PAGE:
A step toward a better world
When junior Lauren Szymczak became a Women’s and Gender Studies (WGS) program intern tasked with planning and putting on a campus-wide event, she chose to cover a topic close to her heart: transgender issues.
The Transgender Awareness Week Open Mic Night, a collaborative event hosted by the Women’s and Gender Studies (WGS) Program, the Ball State Multicultural Center and Spectrum, took place November 17, 2021 during Transgender Awareness Week. Several guests and participants were in attendance, given the choice to come on stage and tell their story, open mic style. In a heartfelt and candid nature, speakers shared in a variety of fashions, including monologues, spoken word and poetry, and whichever other forms of expression they deemed fit.
In planning the evening, Szymczak hoped it would provide people with opportunities to share their stories, hear other people’s stories, and express themselves in a safe and supportive space. Most importantly, her goal was to facilitate conversation regarding the transgender community and bring awareness to the experiences of people within it.
“This event means that I can be a small step in producing change. This event is relevant to today’s issues in our campus and community because transgender people still face violence, mental health issues, and safety concerns daily. Transgender issues are human rights issues. Our campus and community still have a lot of work to do to be a truly inclusive space,” said Lauren Szymczak.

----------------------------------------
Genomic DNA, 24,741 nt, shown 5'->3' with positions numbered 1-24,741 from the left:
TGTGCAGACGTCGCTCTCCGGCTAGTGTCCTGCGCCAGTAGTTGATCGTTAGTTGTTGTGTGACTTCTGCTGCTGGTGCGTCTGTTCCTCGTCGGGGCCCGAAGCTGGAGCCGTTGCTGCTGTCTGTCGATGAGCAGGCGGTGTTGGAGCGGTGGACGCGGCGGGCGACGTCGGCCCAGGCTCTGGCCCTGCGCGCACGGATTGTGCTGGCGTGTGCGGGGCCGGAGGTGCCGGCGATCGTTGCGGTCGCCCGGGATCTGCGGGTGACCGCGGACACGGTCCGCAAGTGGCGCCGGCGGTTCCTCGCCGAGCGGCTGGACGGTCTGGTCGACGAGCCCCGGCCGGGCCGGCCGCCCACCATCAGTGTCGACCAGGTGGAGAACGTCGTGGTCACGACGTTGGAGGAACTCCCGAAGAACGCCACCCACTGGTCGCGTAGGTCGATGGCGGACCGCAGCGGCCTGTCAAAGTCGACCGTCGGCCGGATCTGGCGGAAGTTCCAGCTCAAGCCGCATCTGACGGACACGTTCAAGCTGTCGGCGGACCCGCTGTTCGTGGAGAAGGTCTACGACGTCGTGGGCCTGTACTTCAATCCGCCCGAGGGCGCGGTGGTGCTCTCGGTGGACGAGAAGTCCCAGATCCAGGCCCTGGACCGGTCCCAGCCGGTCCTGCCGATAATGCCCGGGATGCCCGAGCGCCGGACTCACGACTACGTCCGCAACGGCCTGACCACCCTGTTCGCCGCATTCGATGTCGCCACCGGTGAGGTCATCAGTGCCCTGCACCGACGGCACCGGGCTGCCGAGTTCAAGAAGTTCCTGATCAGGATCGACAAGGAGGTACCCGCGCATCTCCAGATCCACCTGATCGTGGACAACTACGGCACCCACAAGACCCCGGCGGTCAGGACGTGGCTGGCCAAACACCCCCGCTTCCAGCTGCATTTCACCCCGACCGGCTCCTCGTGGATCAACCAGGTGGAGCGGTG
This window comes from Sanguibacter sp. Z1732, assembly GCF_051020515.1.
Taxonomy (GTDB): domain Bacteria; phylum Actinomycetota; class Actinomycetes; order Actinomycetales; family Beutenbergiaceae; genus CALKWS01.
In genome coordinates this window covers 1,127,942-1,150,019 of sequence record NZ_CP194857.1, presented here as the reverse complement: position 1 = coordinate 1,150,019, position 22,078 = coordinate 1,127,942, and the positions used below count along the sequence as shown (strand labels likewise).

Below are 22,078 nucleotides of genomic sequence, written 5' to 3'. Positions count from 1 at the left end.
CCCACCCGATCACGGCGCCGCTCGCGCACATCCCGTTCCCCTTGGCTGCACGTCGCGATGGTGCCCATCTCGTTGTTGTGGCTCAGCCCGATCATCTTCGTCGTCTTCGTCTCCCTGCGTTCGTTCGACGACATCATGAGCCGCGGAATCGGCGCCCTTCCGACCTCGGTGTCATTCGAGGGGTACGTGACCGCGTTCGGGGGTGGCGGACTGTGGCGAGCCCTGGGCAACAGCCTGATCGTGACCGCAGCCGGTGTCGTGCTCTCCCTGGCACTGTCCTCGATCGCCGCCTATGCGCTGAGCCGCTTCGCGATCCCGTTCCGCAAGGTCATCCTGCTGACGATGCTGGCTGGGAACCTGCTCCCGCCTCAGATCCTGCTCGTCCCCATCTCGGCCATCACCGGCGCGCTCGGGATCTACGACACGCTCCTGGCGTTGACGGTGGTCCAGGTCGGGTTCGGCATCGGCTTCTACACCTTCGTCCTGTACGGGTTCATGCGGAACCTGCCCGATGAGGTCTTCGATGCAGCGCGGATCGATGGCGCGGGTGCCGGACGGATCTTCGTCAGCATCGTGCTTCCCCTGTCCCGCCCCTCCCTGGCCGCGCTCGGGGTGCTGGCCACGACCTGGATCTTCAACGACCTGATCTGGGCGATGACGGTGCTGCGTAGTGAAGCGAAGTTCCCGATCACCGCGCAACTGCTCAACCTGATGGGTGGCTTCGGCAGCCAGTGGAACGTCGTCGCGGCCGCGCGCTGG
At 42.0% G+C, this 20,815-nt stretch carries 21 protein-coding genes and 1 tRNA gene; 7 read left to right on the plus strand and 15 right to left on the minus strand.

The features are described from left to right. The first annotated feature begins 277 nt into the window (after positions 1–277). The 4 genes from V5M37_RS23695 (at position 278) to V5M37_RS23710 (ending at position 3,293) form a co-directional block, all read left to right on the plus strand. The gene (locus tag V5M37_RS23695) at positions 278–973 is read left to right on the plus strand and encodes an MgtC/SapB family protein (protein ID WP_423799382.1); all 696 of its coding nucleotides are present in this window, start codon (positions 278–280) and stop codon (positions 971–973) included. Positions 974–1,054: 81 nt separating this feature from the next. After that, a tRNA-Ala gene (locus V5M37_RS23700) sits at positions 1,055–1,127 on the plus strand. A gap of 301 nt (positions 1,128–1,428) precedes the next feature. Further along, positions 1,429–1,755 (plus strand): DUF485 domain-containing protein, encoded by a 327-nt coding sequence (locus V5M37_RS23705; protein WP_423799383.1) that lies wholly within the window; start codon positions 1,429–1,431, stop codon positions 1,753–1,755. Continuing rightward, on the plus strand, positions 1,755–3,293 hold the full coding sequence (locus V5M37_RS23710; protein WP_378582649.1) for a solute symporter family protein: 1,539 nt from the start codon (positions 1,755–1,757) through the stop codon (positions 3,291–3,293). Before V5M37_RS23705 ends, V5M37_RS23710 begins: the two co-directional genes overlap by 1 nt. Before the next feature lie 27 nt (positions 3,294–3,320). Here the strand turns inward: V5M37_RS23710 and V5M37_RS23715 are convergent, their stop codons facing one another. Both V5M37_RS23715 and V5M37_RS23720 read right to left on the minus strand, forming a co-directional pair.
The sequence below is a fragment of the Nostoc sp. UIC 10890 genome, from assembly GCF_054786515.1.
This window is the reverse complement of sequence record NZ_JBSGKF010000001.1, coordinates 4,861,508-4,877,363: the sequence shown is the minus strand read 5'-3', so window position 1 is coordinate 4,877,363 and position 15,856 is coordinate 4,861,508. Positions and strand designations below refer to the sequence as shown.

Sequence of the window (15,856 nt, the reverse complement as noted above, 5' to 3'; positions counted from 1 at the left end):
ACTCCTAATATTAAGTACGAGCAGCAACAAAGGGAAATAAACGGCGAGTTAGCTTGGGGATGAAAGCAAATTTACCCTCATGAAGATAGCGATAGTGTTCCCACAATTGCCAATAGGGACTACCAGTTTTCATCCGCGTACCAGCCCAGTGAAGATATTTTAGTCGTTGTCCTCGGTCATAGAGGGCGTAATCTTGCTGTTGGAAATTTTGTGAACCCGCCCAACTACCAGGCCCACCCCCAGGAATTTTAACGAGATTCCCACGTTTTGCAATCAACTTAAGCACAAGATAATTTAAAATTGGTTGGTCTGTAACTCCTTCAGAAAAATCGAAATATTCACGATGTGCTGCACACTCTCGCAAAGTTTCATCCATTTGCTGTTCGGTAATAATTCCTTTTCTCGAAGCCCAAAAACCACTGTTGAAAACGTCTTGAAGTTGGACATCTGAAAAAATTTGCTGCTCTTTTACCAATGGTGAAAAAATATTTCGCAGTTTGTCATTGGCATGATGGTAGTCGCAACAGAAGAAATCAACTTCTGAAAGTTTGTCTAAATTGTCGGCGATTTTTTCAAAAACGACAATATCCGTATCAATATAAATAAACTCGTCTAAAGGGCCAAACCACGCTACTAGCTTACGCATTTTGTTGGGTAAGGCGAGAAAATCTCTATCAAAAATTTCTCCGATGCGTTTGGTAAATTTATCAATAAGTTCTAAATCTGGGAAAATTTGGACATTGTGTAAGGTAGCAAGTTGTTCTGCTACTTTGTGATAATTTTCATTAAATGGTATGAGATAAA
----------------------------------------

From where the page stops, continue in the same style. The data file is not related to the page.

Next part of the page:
On the evening of November 17, featured speakers, open mic volunteers, and audience members poured into Cardinal Hall B. Each speaker that participated holds ties to Ball State, most of them as alumni.
Betsy Kiel, a 3rd year graduate student pursuing a double master’s in Sociology and Political Science, has helped to support and guide Lauren through the process and planning of this event. Kiel is a 2019 graduate of the BSU Women’s and Gender Studies program, and now serves as Lauren’s internship supervisor.
“This event was planned and hosted by a WGS intern who is learning to create inclusive and intersectional programming on campus,” said Kiel. “As the supervisor of the internship, it is really cool to watch the program come to life under the direction of a WGS student, and in collaboration with other offices and organizations on campus,”
“As more and more students begin or continue exploring their gender identity, this event brings together students involved across multiple offices or organizations to support trans students at BSU. Trans and non-binary individuals are at much higher risk for mental health illnesses and feelings of isolation, so providing a safe space for them to connect, even for only one night, could be pretty powerful,” said Kiel.
Prior to the event, Kiel hoped that students would be brought together to create friendships and connections through raising awareness together about important issues. Moving forward, she hopes other students will take part in the WGS internship program to plan their own social issue events in future semesters, creating safe spaces for important conversations.